We now know just how wide a scope the Star Wars story has today, but when Empire was released it was just a sequel. Folks probably had at least some inkling of an idea that a third movie would come but that third movie was far from the predetermined/pre-announced thing that something like Pirates of the Caribbean: At World's End or Avengers: Endgame was (even more so in the case of Deathly Hallows and Mockingjay, films whose cliffhangers are undercut both by the "Part One" in the title and in the fact that those anxious to find out what happens next need only read the source material). The narrative of Empire was all they had at the time, with no indication as to when the story's open plot threads would be tied off.
The difficulty in recapturing that meta aspect of Empire's ending is, by no fault of any filmmakers looking to it for inspiration, nearly impossible to pull off these days. The state of blockbuster filmmaking is too planned out, too micromanaged, and ultimately too predictable for something to truly catch viewers off guard the way the second Star Wars movie did.
"Nearly" is a crucial word there, though. Every now and then a John Wick: Chapter 2 comes along. Quietly one of the great sequels of all time, it draws all the right kind of inspiration from Empire, centering the narrative on an expansion of the world presented in the first one but never straying far from its titular protagonist's journey through it. The game-changing revelation in its third act is one simultaneously insular to the protagonist's journey. Wick, realizing the game he's been dragged back into is rigged, breaks The Rules for the first time and finds himself pronounced "excommunicado" from the underground world of assassins. It's the logical conclusion of a character arc as much as it is an upending of both our understanding and John's understanding of his place in this world. While its cliffhanger is a bit more direct and abrupt than anything in Empire, the sentiment is the same: John has changed, the world he inhabits has changed, and there's absolutely no telling what comes next (especially as a sequel had not been formally announced or greenlit when the film was first released).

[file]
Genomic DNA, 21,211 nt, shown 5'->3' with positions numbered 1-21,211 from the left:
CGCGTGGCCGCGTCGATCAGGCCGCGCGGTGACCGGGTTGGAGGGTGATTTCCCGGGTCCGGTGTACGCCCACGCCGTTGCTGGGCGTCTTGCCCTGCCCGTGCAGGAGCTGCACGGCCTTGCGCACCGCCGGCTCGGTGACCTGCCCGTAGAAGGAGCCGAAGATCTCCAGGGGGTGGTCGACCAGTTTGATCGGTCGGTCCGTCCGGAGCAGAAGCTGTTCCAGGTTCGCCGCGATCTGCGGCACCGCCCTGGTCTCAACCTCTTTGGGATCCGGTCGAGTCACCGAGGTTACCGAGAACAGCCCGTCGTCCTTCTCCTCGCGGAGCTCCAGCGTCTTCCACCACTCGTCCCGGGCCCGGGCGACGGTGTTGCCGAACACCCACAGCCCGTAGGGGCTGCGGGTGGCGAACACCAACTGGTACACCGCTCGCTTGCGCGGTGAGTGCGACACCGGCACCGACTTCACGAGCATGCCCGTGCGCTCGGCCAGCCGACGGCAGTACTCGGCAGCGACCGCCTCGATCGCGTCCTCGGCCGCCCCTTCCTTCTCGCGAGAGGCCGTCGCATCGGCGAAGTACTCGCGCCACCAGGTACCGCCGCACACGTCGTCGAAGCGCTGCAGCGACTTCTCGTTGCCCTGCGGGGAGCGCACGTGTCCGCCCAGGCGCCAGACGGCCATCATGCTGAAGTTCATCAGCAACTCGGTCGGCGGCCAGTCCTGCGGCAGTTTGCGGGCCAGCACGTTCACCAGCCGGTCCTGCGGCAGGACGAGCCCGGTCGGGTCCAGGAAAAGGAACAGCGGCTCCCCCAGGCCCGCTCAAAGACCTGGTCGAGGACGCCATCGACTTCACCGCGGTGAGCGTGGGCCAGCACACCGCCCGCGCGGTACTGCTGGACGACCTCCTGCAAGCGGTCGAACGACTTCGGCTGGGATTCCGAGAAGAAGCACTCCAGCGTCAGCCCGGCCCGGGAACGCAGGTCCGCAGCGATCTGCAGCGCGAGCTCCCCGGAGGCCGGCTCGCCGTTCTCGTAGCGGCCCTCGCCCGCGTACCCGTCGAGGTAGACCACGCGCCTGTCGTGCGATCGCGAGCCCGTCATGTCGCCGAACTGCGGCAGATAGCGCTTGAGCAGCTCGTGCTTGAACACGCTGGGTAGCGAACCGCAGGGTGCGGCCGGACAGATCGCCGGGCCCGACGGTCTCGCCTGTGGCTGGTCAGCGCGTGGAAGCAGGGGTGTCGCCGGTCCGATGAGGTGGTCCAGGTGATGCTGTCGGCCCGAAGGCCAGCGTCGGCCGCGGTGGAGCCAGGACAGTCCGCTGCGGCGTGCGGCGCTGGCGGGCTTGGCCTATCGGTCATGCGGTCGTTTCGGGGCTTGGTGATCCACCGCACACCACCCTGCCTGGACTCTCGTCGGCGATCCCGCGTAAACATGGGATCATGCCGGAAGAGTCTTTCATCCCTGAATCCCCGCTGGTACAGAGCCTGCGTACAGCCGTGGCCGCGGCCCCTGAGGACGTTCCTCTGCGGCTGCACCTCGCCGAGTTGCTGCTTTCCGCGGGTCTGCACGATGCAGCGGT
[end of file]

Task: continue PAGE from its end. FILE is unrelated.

There's no shame in falling short of reaching for the height of Empire. It remains an unprecedented accomplishment and, man, you can't just expect something like that to be duplicated annually. Still, in reaching for those heights it's perhaps important to consider how the film went about reaching them in the first place — not through bombastic cliffhangers and stopping a narrative before its natural conclusion but rather by taking the audience's expectations of how these sort of stories end and upending them entirely.
The views and opinions expressed in this article are the author's, and do not necessarily reflect those of SYFY WIRE, SYFY, or NBCUniversal.